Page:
The methodology’s baseline is dynamic because we continuously monitor both the project cases and the controls throughout the life of the project. This comparison measures the carbon sequestered in real time on FFCP-enrolled properties that are implementing improved forest management practices to the baseline of unenrolled control properties over the lifetime of the project, providing more accurate measurements of the additional carbon stored on enrolled properties as a result of our program. Unlike traditional projected baseline methodologies, this observational method improves the accuracy of tracking and reporting the real progress made by the project towards reducing carbon emissions.

To learn more about FFCP's unique methodology, watch "Explained: FFCP's Forest Carbon Methodology."

Our Progress 

FFCP is currently undergoing our first round of validation and verification of the credits produced by our program’s intervention, according to the rules and requirements of the Verified Carbon Standard. This first round will verify the amount of additional carbon sequestered on 25,971 acres of enrolled family forests.  

We are reporting on two cohorts of landowners, totaling 25,971 acres, which have been estimated to produce Net Emission Reductions of 26,782.0 tCO2e. The validation and verification process is expected to take several months to complete, however we anticipate receiving an issuance of credits in the first half of 2024.

FFCP ensures that any credits generated though the program are real, additional, and conservative, through the measurement of permanent forest inventory plots, which are monitored by professional foresters no less then every five years; and continuous remote sensing tools to confirm that enrolled project areas are implementing the improved forest management practices promoted by FFCP and to monitor for potential loss events across 100% of enrolled acres.

One important lesson learned from the use of this new matching methodology is that traditional monitoring methods alone will not be enough to adequately measure the true impacts of forest carbon offset projects. Wall to wall, high-resolution, remote sensing products and Digital Monitoring Reporting and Verification (DMRV) methods will be necessary to accurately reflect the real-world impacts of nature-based climates solutions in general and forest carbon offset projects in particular.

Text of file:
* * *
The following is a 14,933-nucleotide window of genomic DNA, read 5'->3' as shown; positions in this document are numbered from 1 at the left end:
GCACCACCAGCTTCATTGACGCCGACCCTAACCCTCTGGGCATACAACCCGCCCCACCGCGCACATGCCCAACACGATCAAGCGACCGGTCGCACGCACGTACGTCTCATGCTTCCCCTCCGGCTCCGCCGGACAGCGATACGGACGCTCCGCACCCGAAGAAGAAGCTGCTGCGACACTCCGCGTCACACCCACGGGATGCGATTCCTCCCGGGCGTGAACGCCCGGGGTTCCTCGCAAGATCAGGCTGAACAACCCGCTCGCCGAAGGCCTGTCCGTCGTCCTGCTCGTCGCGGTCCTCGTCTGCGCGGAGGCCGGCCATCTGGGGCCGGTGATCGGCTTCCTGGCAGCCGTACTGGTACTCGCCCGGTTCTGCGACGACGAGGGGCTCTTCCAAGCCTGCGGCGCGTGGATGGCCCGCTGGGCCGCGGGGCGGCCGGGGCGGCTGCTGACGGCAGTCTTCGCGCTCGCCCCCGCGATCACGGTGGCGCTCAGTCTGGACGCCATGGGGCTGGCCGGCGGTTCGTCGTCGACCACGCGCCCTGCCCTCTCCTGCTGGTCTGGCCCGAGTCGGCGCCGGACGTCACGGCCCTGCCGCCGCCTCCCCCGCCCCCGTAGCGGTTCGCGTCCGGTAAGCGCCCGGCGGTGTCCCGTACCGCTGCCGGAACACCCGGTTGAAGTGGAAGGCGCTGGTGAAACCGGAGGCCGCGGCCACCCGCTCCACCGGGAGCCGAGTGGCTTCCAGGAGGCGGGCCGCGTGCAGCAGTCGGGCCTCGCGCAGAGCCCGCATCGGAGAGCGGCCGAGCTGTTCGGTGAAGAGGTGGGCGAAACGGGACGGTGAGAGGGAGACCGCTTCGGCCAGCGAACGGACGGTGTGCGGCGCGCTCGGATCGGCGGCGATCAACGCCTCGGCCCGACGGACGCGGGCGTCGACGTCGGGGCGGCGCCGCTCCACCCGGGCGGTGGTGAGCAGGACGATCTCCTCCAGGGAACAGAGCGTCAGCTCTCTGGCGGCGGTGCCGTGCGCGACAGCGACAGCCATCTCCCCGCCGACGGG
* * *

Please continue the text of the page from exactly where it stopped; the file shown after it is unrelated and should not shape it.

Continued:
Nate Hartley surveying

Nathan Hartley, an outreach forester working with AFF (right), walks a woodland property that is enrolled in the Family Forest Carbon Program. Throughout his walk, he takes measurements of tree growth while determining forest health.

The Importance of Good Science 

While the use of this new methodological approach provides improved accuracy in accounting for emissions reductions or removals in forest carbon offset projects, it also acknowledges the reality that nature is extremely difficult to measure. The context in which the Family Forest Carbon Program operates – across rolling landscapes of forestland cared for by American families – experiences constant changes with weather, economies, biodiversity, and other factors. Our methodology accounts for these changes to ensure that emissions reductions are genuinely additional and reflect broader evolving conditions. When used appropriately, matched dynamic baseline methodologies can improve the effectiveness of forest carbon projects and is one more tool we can use in the fight to mitigate the effects climate change. 

Blake Troxel Senior Technical Manager, MRV

October 17, 2023